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Kitchen Renovation - DIY Applied Concrete Countertops


So when we bought our house eight years ago, we figured *someday* we'd get around to updating the kitchen. Well it finally happened. To let you know what we started with, here is a shot of the hunter green "marble" formica countertops. They make you shudder just like I did, right?


Budget was lean for this DIY project, but we had some objectives we really wanted to hit:

  • Update countertops
  • Add backsplash
  • Paint cabinets
  • Add crown moulding
  • Paint Walls
So pretty much this could be a few hundred dollars to get into the thousands. This is where I started doing my homework on alternatives to the pricey upgrades of glass tile back splashes and granite countertops.

I came across this great blog post from Kara Paslay Designs. She explains how they took a wet bar area of her home and added an applied concrete right onto the existing laminate countertop. We changed up how we used it a bit, but here is what we did to get a pretty cool final product:

Gather materials:
  • Bucket for mixing
  • ARDEX Feather Finish Concrete (purchased on amazon.com for $20 per bag, and we used 2 bags to complete our counters)
  • Small towel for mixing and applying the concrete
  • Drywall knife for smoothing corners and edges
Using the ARDEX instead of another form of concrete mix is important because of the finishing weight. The ARDEX should be just fine on the average countertop, where another concrete mix may be heavier and can compromise the structure of your cabinets.

Preparing the surface:

We used a mouse sander with a medium grit paper to rough up the surface and sides of the laminate a bit, then wiped everything down with a solution of half rubbing alcohol and half water. It gathered up any dust and the alcohol let it all dry a bit faster.

Mixing the concrete:

In the mixing bucket, we mixed 1 bag of the ARDEX Feather Finish Concrete with the amount of water indicated on the package. You can use a mixer attachment for a drill, but the trowel was just easier for me, so that's what I used. It may seem a little runny, but that's ok -- allow it to sit for 5 minutes to flash set, then stir it for another minute and start applying.

Once the concrete is mixed well, begin applying in sections, working from the back of countertop forward, finishing with applying it to the front/sides of the laminate.

You don't need to put on too thick of a layer, as we'll use the 2nd bag to put another coat on in a couple of days. I believe this first layer was just about a 1/4" or less in thickness. I liked how the look of a sweeping, circular motion looked as I applied the concrete. The other tutorial that I'd found online used more long, straight sweeps for their application and it garnered a different final look.

I used the drywall knife to get up against the edges, into corners, and around the sink. This was easier to use than the trowel in those areas. While the concrete is still wet, you can also use an old, wet rag to tidy up behind yourself.

If you have any exposed edges after the first application, it's ok because we'll catch them on the 2nd coat. If you feel like you've put too much on the edges, that's ok too, because in sanding down the counters, it'll finish nicely.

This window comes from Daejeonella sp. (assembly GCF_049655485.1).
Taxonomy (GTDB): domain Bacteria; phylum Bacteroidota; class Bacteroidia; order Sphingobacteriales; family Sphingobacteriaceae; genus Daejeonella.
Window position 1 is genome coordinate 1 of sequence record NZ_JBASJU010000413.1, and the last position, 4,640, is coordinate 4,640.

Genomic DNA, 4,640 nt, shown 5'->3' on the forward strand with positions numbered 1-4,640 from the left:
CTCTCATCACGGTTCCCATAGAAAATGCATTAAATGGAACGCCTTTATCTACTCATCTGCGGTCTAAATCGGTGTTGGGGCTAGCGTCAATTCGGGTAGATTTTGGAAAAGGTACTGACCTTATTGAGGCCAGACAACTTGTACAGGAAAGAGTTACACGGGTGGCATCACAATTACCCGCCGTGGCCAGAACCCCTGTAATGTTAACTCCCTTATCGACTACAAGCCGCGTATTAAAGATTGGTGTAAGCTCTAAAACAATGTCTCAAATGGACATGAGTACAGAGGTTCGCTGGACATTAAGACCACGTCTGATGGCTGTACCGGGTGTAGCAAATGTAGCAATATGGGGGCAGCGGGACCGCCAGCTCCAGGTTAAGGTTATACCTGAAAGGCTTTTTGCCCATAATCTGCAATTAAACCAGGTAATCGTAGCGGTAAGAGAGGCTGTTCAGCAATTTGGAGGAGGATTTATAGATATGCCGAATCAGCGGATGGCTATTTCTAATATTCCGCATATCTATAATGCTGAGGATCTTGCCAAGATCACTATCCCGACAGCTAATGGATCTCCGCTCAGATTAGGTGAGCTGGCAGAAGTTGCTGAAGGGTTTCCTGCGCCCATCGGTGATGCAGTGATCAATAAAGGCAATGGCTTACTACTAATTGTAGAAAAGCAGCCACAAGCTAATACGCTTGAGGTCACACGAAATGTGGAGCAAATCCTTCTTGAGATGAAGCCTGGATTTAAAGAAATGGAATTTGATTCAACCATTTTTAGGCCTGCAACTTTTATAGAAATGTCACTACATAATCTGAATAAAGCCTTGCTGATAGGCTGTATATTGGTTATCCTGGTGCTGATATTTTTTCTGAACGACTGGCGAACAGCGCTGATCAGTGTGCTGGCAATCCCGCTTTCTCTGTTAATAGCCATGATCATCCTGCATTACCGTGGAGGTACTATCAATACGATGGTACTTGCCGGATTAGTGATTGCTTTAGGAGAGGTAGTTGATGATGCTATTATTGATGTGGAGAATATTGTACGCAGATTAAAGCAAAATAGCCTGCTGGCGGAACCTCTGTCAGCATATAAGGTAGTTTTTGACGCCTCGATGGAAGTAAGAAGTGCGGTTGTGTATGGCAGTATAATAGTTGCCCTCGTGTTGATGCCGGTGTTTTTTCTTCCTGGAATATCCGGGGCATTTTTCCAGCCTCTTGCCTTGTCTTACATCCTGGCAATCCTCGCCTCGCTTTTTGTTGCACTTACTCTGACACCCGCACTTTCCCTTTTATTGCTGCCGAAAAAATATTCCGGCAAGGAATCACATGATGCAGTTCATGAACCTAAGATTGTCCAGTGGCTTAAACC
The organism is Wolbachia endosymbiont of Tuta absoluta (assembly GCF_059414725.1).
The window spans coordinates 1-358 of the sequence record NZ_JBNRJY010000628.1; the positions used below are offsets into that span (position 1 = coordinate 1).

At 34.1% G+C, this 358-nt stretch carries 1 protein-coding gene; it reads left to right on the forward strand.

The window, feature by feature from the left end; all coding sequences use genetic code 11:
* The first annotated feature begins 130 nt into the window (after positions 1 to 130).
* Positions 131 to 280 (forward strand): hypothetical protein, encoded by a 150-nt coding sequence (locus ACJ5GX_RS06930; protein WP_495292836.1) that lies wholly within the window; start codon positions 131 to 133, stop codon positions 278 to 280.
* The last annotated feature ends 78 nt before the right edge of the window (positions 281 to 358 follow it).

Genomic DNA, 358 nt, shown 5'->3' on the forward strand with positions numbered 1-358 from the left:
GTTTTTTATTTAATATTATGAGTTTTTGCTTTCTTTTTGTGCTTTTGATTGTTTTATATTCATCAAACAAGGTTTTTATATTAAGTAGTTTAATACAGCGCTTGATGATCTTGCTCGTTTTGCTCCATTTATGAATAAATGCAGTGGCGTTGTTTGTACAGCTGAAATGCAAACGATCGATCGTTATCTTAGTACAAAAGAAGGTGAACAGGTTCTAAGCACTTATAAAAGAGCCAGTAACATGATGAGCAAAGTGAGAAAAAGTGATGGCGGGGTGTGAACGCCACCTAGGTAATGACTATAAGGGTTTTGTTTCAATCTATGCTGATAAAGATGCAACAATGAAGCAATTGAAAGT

Allow to dry per package (we let it set overnight). Once there are no wet or soft spots to the touch, grab your sander again with the medium grit paper on it and get to work. We worked from back to front, in circular motions, to get a smooth finish to the concrete. I really wanted to keep some texture to the concrete, but you can sand down further if you want it smoother to the touch.

Don't forget, we're going to apply a second coat, so this sanding doesn't have to be perfect.

We wiped down the whole counter again with the alcohol and water mixture. The water will cause the unsealed concrete to get dark when you wipe it down. Don't panic! As the counter dries overnight, the dark will turn light again.

For the second coat, start back over at the top of these instructions by mixing the 2nd bag of ARDEX, flash set, apply, and sand. Once you've sanded it all down with the medium grit sandpaper, go back with a fine grit 220 sandpaper on the sander and get it pretty smooth to the touch. 

Give it a nice wipe down with the alcohol and water mixture, and allow to dry thoroughly.

Now it's time to seal it.

Sealing the countertop:

We grabbed this high gloss concrete sealer from Home Depot for $24 for the gallon: http://www.homedepot.com/p/Sikagard-1-Gal-High-Gloss-Sealer-107698/202529383

It's a super-easy application with a big sponge and a paint tray. Over the course of the day, we applied about 10 coats of the sealer. This will protect the concrete from moisture damage and give the counters a smooth, glossy finish. The sealant will give the counters a darker finish than when they were unsealed. We love the rich, gray color the concrete produces, but before sealing, you can stain the counters with another ARDEX stain product if you'd like.

Note: About 6 months in, we started to notice a couple of dark spots when the counter would get wet. That means it's time for more sealer! When that happened, we just cleared off the counters and applied about 5-6 coats over the course of a day. Allow to dry for 24 hours, then you can put things back on your countertops.

Here are some photos of the finished countertops!! We could not be happier for them, and with materials, the whole project cost us less than $100.

Stay tuned for a follow up post how we completed the entire kitchen renovation for only $284. Yep. No commas. $284.






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